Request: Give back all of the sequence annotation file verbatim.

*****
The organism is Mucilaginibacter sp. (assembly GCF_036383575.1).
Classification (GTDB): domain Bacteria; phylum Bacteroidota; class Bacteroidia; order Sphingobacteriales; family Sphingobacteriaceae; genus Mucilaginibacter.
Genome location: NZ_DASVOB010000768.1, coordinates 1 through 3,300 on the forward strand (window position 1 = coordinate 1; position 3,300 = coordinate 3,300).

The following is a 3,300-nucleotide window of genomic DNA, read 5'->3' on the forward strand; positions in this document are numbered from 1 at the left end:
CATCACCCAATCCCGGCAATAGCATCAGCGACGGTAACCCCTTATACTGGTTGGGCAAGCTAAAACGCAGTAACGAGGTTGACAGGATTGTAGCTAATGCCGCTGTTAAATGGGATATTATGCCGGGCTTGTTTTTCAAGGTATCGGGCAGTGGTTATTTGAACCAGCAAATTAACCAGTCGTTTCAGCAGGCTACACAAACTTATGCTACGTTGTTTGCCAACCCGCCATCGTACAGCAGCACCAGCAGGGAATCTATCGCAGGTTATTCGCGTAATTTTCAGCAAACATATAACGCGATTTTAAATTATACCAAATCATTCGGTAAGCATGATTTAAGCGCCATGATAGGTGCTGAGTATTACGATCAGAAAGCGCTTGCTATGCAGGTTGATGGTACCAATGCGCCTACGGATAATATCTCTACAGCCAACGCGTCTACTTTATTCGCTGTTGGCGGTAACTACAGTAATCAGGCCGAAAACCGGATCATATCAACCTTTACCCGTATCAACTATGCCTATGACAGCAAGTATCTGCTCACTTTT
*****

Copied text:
The organism is Mucilaginibacter sp. (assembly GCF_036383575.1).
Classification (GTDB): domain Bacteria; phylum Bacteroidota; class Bacteroidia; order Sphingobacteriales; family Sphingobacteriaceae; genus Mucilaginibacter.
Genome location: NZ_DASVOB010000768.1, coordinates 1 through 3,300 on the forward strand (window position 1 = coordinate 1; position 3,300 = coordinate 3,300).

The following is a 3,300-nucleotide window of genomic DNA, read 5'->3' on the forward strand; positions in this document are numbered from 1 at the left end:
CATCACCCAATCCCGGCAATAGCATCAGCGACGGTAACCCCTTATACTGGTTGGGCAAGCTAAAACGCAGTAACGAGGTTGACAGGATTGTAGCTAATGCCGCTGTTAAATGGGATATTATGCCGGGCTTGTTTTTCAAGGTATCGGGCAGTGGTTATTTGAACCAGCAAATTAACCAGTCGTTTCAGCAGGCTACACAAACTTATGCTACGTTGTTTGCCAACCCGCCATCGTACAGCAGCACCAGCAGGGAATCTATCGCAGGTTATTCGCGTAATTTTCAGCAAACATATAACGCGATTTTAAATTATACCAAATCATTCGGTAAGCATGATTTAAGCGCCATGATAGGTGCTGAGTATTACGATCAGAAAGCGCTTGCTATGCAGGTTGATGGTACCAATGCGCCTACGGATAATATCTCTACAGCCAACGCGTCTACTTTATTCGCTGTTGGCGGTAACTACAGTAATCAGGCCGAAAACCGGATCATATCAACCTTTACCCGTATCAACTATGCCTATGACAGCAAGTATCTGCTCACTTTT